Talking With Your Doctor About Melanoma Treatment

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If you have melanoma, you probably have questions about treatment. Finding out about the stage of your melanoma is a good place to start. The stage of your cancer will determine the best treatment options for you. 

The stage of your cancer depends on how deep and thick your melanoma is. Whether it has spread to other areas of your body also affects the stage. Stages of melanoma can range from 0 to 4. Stage 0 means melanoma is in only the most superficial layer of your skin. Stage 3 or higher means the melanoma has spread to a lymph node near your cancer or to a distant body site. Once you know the stage of your cancer, you can ask more specific questions about treatments.

Talking About Early-Stage Melanoma

Excision—or surgical removal—is the most common treatment for stages 0, 1 and 2 melanomas. Here are some basic treatment options to discuss with your doctor: 

  • Stage 0. The usual treatment is surgical excision. The doctor will removethe cancer along with about half a centimeter of normal skin from around the edges of the cancer. Ask your doctor whether it's possible to do this in the office.

  • Stages 1 and 2. Surgical excision of the cancer with removal of up to two centimeters of normal tissue is the usual treatment.

  • Sentinel node biopsy. For some stage 1 and 2 melanomas, doctors advise taking a piece of tissue from a lymph node close to the cancer. This lets them check to make sure the cancer has not spread. If melanoma spreads, it usually affects these lymph nodes first.

  • Mohs surgery. You may have this type of surgery if you have melanoma in a sensitive area, like your face. It's a good way to avoid removing too much skin. During Mohs surgery, the doctor removes a layer of skin or tissue from around the cancer and then checks it under a microscope. If the tissue includes cancerous cells, the doctor removes another layer and then checks it. Surgery stops when no cancer cells are visible under the microscope.

    Talking About Later-Stage Melanoma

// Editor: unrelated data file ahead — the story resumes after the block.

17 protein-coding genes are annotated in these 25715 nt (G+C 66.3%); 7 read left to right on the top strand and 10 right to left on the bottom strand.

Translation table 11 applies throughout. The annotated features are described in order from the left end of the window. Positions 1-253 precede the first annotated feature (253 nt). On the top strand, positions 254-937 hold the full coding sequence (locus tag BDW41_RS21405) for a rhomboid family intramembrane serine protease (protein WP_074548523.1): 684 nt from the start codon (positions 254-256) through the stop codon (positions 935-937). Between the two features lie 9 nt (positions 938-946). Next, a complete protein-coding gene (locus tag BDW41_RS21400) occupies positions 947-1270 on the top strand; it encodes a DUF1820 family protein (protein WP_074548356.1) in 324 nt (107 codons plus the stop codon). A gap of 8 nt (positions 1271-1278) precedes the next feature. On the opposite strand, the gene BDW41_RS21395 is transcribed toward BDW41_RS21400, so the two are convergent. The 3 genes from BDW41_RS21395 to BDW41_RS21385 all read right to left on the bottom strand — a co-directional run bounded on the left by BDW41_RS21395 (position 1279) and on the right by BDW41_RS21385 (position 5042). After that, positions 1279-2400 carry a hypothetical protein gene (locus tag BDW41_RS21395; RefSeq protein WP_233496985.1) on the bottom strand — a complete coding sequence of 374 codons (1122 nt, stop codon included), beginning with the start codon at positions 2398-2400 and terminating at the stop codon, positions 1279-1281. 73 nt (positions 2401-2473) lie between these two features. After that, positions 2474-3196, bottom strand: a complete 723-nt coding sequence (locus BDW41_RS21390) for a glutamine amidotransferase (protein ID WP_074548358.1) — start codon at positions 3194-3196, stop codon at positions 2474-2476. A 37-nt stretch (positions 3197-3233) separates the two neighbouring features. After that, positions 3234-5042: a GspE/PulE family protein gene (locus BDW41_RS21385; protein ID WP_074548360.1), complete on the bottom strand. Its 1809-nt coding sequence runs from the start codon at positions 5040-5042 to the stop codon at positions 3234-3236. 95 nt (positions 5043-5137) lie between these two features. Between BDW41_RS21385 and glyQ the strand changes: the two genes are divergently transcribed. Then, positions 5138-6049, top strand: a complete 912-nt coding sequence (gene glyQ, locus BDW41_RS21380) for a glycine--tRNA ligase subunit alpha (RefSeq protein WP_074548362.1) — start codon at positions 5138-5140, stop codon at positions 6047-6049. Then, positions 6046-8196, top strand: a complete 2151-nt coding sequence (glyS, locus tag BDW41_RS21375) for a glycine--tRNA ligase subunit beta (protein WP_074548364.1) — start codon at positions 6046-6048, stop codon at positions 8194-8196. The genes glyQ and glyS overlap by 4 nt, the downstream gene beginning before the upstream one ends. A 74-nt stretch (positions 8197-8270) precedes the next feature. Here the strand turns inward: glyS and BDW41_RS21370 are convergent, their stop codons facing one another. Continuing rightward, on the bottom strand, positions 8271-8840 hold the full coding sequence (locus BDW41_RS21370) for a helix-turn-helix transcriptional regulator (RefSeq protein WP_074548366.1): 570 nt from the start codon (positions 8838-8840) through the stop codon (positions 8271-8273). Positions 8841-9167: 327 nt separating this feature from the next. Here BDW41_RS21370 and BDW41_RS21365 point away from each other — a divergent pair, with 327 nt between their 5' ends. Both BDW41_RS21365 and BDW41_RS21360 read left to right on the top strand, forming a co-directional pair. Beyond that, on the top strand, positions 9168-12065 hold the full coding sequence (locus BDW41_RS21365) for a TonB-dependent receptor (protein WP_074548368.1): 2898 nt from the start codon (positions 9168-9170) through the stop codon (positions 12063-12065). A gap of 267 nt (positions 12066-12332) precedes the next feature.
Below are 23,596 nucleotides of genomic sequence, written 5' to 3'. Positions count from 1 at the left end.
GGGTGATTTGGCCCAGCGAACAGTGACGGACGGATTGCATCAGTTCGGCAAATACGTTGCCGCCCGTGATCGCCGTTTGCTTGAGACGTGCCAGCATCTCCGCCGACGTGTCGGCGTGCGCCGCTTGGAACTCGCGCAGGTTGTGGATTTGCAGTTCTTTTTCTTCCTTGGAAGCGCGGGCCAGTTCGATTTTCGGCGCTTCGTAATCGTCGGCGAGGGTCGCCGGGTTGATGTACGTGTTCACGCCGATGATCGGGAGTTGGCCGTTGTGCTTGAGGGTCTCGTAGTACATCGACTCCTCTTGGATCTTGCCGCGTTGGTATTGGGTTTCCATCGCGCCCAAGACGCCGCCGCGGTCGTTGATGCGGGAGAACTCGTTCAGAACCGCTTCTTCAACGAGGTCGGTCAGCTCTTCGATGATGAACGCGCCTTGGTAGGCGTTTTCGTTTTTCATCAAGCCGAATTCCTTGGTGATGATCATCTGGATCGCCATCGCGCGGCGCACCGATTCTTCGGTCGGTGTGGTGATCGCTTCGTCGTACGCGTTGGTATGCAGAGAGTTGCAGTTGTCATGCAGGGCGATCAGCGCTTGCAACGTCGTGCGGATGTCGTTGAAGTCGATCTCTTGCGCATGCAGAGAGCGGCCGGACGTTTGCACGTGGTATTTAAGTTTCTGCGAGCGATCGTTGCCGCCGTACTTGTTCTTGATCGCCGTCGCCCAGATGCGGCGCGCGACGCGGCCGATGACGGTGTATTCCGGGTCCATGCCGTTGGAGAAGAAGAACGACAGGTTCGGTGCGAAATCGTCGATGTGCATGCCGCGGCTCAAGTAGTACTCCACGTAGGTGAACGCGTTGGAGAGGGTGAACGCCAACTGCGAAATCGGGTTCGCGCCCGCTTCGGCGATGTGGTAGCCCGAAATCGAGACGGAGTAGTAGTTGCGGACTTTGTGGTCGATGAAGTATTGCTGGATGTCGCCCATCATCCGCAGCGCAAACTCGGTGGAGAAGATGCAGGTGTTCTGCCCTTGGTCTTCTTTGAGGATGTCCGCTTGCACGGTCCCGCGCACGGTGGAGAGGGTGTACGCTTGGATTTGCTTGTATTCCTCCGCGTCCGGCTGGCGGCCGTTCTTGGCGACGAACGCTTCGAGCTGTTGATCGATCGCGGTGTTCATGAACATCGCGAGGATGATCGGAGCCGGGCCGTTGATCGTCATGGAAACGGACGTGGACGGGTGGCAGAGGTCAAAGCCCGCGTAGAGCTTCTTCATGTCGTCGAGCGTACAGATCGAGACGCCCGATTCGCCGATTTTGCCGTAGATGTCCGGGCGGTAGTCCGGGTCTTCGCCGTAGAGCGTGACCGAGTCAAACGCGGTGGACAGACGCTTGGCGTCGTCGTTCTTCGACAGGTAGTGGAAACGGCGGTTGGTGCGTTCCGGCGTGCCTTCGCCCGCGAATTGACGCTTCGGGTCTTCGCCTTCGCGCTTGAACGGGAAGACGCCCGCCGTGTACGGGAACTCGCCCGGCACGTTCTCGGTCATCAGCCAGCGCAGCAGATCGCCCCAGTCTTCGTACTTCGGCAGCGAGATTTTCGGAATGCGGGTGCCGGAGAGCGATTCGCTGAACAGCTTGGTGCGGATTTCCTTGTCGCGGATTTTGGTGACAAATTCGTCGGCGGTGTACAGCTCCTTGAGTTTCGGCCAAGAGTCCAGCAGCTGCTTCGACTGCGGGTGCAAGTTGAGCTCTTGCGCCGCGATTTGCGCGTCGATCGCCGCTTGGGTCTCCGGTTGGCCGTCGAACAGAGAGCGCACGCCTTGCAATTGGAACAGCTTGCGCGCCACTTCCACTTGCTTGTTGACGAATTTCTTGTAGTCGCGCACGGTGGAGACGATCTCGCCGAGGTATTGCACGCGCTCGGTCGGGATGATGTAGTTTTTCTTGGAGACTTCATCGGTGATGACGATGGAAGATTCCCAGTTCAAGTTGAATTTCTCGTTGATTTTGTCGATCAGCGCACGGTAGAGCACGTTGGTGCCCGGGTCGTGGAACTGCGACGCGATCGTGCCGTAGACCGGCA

Your melanoma is stage 3 or 4 if it has spread to lymph nodes or beyond. If that's the case, ask your doctor about these treatment options: 

    • Surgery and lymph node removal. For stage 3 melanoma, you may need surgery to remove the cancer along with the lymph nodes close to the cancer. Be sure to ask your doctor what the surgery will involve. Also ask what your recovery will be like. Besides surgery, you may benefit from treatment to keep melanoma from coming back. Ask whether radiation or chemotherapy might be right for you.

    • Interferon treatment. Ask your doctor about treatment with interferons. These are synthetic proteins that may strengthen your body’s defenses against cancer. Interferons are given by injections, and they do have some side effects. Discuss the risks and benefits with your doctor.

    • Immunotherapy and targeted therapy. There are lots of options when it comes to stage 4 melanoma. Your doctor may recommend surgery, radiation treatments, and chemotherapy. Doctors also use immunotherapy and targeted therapy more often for stage 4 melanoma. Immunotherapy uses drugs that help your body’s defense system fight cancer cells. Targeted therapy may involve gene testing to find out which of these drugs might work best for you.

    • Clinical trials. Many of the latest treatments for advanced-stage melanoma are available only in clinical trials. Participating in a clinical trial is a good way to advance research while getting the latest treatments from the most experienced doctors. Ask your doctor whether a clinical trial could be a good fit for you. 

    Talking About What Comes After Treatment

    Research published in the Journal of the American Academy of Dermatology in 2012 followed 33,384 people after treatment for stages 1 to 3 melanoma. Almost 80% still had no sign of cancer after 10 years. If melanoma is stage 1 or 2, it is almost always curable. So take some time to talk with your doctor about what happens after treatment: 

    • Most doctors recommend having a checkup every 3 to 6 months for a few years. Ask your doctor how often you should have a checkup.

    • You will need to check your skin about once a month to look for any new melanomas or a recurrence of your treated melanoma. Make sure you know what to look for and how to do a good self-exam.

    • Once you've had melanoma, you are at higher risk for developing other skin cancers. That makes it very important to protect your skin from the sun. Always avoid tanning beds or booths. Ask your doctor to recommend a good sunscreen and make sure to use it every time you're in the sun.

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      Medical Reviewer: William C. Lloyd III, MD, FACS
      Last Review Date: 2020 Sep 11
      THIS TOOL DOES NOT PROVIDE MEDICAL ADVICE. It is intended for informational purposes only. It is not a substitute for professional medical advice, diagnosis or treatment. Never ignore professional medical advice in seeking treatment because of something you have read on the site. If you think you may have a medical emergency, immediately call your doctor or dial 911.

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